Pump=Tool (not cure)

NOTE: This is not a blog post against pumps. This is a blog post about considering all options before making the decision to put your child on a pump.

I was reading an article this morning about a new study that was done on measuring blood glucose control between pump and non pump users. I thought it was interesting because it’s very favorable towards pumps…well mostly. The study shows that wearing a pump and the continuous flow of infusion, may control harmful blood sugar fluctuations. Which I think makes sense if your child doesn’t like to test often. We know that consistent highs are the real long term culprit for the loss of a myriad of bodily functions. The article also states that pumps can control severe lows a bit better as well:

“While participants using the insulin pump had significantly lower HbA1c levels than those using multiple daily injections, no differences existed between the two for non-severe low blood glucose levels. However, there appeared to be a reduction in severe incidents of low blood glucose among those using the pump.”

The part of the article that I found most interesting was the findings among children who wear the pump. You read for yourself:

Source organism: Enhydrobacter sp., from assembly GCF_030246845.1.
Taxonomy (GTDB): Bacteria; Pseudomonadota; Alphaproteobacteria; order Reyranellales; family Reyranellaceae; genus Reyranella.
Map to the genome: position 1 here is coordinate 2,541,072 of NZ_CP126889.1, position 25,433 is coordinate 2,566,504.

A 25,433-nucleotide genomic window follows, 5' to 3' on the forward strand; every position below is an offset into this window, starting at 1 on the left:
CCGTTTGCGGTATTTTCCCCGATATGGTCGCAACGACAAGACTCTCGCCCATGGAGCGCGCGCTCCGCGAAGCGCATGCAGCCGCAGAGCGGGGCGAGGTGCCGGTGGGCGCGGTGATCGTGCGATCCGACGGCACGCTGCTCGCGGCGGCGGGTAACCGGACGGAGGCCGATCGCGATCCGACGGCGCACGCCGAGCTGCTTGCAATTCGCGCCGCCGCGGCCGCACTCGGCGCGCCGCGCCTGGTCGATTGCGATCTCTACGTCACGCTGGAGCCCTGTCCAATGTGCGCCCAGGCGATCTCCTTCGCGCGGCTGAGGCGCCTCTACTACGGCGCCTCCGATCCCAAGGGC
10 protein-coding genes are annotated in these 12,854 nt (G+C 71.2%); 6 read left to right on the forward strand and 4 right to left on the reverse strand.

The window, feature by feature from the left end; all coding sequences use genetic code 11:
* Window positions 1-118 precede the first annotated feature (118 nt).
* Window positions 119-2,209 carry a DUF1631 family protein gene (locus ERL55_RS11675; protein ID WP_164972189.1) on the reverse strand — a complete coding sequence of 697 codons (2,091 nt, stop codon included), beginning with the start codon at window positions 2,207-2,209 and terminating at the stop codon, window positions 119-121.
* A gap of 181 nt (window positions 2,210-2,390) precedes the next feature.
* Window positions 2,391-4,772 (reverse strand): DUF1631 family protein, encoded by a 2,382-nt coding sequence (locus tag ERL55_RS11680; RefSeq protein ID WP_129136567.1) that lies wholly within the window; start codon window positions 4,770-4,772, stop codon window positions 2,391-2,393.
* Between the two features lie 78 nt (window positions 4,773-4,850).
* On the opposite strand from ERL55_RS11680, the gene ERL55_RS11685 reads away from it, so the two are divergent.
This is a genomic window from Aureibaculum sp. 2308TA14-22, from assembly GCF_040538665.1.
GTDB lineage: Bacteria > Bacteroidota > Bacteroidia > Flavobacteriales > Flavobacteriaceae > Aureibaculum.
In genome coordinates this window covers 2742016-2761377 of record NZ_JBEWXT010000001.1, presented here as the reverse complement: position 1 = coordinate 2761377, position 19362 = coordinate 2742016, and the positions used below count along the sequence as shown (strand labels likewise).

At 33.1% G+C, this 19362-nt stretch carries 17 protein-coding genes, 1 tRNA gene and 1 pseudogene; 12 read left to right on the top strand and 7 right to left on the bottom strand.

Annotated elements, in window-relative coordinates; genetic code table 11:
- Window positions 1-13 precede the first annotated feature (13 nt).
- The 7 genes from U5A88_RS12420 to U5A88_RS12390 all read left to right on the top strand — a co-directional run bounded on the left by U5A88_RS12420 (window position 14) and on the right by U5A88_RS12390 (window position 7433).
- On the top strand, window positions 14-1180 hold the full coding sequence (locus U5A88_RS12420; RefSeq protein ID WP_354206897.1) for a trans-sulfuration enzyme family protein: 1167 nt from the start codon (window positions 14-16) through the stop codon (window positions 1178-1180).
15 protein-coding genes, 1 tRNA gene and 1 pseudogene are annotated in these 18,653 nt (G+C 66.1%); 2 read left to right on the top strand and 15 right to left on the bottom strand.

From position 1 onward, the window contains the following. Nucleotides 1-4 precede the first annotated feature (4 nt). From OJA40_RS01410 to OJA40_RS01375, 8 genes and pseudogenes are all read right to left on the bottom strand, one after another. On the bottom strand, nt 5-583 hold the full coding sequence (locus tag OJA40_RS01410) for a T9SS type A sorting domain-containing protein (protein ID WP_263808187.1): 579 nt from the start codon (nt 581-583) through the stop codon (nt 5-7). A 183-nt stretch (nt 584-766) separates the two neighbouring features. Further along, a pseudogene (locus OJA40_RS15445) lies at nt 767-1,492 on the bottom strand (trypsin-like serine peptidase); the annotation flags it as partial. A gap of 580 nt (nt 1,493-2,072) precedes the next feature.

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I must admit I do appreciate the benefits of a pump over MDI, Since using one i rarely have to deal with low blood sugars, especially going to school and working on my masters, I feel the slightest bit more normalized and able to concentrate because it has prevented those high and low swings.

I am sure there are a lot of people who feel they are doing much better on the pump. With kids however, their daily activity is all over the place, with growing and going though puberty their hormones are all over the place. These affect blood sugar numbers. My fear is that a lot of new Dparents feel a pump will solve thier BS ups and downs. And it may or may not, but kids numbers are going to be up and down and you will have to attend to the pump depending on age and activity. That means consistant management, just like if they weren’t on the pump. It’s not as easy or steady as you go as it usually is for an adult. I just think parents, new ones especially, need to understand this fact.

I definitely agree with your headline…and would add too that there is also an emotional/mental aspect that goes into it too that can may it an effective tool or do nothing… which some people, esp. teens, might be more susceptible too…because there is the factor of always being attached and tend to be less discreet…I think too all of the extra options (multiple basal settings, dual wave/combo bolus) can also be overhwelming especially when things are already crazy due to hormones…it’s just one more thing to worry about or to use to their benefit